The phenomenal success of the Ice Bucket Challenge has proven a gold mine for ALS research, however it’s equally valuable as a case study for effective marketing and branding practices.
The obvious marketing lesson of the ALS campaign, like that other one featuring plastic yellow bracelets from a few years back, is that actively engaging consumers – allowing them to brand themselves socially-conscious, in this case – is at the core of effective messaging, and if you can inspire them to participate in the process, all the better.
The less intuitive lesson that the ALS Ice Bucket Challenge may have taught us, or at least reinforced, is that consumer participation can prove as powerful as consumer identification.
In branding, the goal is to tap into consumer emotions, to motivate them not with product or service virtues, but rather with a set of values they want to identify with. Since products or services can be outdone at any moment by a competitors’, an emotional connection to a brand is crucial to maintaining brand loyalty.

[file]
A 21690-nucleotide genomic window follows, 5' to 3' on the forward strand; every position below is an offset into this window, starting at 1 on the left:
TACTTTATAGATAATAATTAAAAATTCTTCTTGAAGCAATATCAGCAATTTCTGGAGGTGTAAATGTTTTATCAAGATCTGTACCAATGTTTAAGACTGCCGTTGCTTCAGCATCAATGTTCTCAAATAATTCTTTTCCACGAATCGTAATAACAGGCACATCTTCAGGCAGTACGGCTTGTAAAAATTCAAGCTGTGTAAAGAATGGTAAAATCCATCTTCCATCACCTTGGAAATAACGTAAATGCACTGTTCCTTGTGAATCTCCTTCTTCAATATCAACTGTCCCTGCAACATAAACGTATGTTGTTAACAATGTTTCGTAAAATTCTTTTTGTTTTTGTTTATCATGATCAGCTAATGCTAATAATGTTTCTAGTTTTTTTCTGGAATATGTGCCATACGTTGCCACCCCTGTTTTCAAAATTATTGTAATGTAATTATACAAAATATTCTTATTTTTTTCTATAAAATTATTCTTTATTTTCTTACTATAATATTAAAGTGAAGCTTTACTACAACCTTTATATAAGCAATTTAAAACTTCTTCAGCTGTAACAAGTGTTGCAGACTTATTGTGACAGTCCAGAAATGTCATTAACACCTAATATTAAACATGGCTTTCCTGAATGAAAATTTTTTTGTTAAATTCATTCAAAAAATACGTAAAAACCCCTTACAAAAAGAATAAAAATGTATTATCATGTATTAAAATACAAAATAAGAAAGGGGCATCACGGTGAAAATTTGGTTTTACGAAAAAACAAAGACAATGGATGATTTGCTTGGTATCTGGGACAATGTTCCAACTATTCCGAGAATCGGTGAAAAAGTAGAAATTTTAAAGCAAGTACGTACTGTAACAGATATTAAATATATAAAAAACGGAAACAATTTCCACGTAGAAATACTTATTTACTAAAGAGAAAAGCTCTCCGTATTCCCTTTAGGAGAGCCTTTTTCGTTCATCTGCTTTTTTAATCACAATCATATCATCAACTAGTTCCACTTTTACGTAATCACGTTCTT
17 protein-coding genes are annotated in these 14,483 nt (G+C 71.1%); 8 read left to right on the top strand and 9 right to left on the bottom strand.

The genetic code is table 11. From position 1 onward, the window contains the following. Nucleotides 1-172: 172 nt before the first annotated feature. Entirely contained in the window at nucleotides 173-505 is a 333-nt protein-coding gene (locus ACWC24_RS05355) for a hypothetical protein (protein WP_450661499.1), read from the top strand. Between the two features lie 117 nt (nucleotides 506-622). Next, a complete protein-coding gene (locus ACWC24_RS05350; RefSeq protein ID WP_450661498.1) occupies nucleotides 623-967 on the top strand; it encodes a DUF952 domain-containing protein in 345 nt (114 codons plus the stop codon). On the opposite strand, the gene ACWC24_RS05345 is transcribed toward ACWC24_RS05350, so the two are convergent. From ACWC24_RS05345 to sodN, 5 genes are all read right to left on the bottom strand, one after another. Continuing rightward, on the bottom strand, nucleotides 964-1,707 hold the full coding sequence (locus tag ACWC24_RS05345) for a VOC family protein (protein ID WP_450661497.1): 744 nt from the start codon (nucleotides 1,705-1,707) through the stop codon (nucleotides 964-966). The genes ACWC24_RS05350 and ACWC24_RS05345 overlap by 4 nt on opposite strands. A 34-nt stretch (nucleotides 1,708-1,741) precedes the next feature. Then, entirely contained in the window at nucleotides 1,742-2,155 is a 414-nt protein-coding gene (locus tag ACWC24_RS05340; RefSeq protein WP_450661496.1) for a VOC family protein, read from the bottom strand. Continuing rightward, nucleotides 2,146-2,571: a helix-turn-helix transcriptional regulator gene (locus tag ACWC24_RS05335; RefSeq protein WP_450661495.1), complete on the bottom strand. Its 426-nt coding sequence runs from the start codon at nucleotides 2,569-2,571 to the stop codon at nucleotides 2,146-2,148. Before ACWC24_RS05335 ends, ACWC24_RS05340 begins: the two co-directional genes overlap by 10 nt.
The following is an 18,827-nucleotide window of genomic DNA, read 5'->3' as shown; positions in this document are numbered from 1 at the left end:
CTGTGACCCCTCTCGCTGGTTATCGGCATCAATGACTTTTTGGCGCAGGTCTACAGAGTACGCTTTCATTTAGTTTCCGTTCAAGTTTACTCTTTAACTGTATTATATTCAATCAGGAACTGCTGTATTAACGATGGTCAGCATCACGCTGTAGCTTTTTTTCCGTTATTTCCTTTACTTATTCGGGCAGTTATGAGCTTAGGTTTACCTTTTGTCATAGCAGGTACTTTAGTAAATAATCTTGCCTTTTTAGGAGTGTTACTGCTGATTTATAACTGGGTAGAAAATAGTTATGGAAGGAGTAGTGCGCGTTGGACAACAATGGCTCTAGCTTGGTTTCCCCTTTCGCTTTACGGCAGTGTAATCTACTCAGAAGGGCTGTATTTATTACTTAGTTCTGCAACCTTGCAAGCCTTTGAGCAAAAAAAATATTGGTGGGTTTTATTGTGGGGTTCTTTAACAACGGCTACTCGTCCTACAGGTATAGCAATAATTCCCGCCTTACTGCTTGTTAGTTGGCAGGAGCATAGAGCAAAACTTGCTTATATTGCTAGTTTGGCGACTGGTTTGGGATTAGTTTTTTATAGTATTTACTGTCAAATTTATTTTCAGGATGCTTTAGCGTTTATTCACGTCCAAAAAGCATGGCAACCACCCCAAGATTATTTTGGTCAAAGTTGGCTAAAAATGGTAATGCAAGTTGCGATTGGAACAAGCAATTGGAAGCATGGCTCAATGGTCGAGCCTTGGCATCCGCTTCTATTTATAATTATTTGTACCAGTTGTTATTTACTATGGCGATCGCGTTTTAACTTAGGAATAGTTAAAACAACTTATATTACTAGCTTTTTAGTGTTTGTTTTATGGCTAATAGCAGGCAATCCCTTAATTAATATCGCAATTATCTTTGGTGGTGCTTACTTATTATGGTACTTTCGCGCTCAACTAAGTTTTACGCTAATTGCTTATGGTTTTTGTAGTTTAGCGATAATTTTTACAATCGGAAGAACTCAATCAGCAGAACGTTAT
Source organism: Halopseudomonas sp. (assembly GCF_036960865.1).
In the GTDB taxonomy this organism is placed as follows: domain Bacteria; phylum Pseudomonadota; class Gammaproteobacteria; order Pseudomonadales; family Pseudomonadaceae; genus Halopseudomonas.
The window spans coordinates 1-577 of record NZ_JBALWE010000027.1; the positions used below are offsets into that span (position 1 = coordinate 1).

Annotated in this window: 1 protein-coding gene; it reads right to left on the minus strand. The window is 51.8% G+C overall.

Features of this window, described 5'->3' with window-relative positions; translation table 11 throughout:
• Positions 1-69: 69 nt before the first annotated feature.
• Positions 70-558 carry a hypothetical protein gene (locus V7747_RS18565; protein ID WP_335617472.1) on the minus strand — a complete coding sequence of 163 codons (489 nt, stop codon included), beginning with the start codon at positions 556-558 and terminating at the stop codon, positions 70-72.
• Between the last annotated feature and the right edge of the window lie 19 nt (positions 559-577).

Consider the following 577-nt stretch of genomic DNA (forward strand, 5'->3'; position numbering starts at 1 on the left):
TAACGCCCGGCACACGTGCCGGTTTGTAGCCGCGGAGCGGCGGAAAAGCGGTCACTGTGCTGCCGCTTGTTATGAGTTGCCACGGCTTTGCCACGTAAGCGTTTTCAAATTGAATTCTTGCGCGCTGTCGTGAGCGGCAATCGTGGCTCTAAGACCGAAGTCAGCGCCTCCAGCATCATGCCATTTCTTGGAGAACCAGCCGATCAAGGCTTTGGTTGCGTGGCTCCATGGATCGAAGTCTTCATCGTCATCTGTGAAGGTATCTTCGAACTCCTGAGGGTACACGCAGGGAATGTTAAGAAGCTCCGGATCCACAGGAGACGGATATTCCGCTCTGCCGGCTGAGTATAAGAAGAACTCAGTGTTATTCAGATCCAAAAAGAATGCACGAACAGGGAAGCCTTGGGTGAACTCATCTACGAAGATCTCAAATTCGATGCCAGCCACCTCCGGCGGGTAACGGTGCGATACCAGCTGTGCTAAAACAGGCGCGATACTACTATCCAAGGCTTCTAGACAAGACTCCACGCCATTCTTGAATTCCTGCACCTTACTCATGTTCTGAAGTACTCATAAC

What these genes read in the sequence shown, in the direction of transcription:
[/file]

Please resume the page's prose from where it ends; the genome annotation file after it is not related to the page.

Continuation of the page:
The ALS campaign doesn’t do this, however. The videos going viral aren’t those of suffering victims or their courageous families; they’re of smiling people dumping water on their heads. In short, the ALS Ice Bucket Challenge doesn’t attempt to move people emotionally, but rather physically.
The longevity of the ALS Campaign, however, is limited in the same way that the enthusiasm, say, for a new version of the iPhone is. The novelty will wear off, and unless ALS organizations manage to ride the wave of the Ice Bucket Challenge with other initiatives, the disease will probably fade back into obscurity for those not directly effected by it. This isn’t pointed to be a downer, but rather to pay credence to the emotional backbone of good branding: without a strong connection, you won’t go far.
With that said, the success of the ALS Ice Bucket Challenge may change branding practices a little. In addition to going after the heart, we might begin aiming more for the feet as well.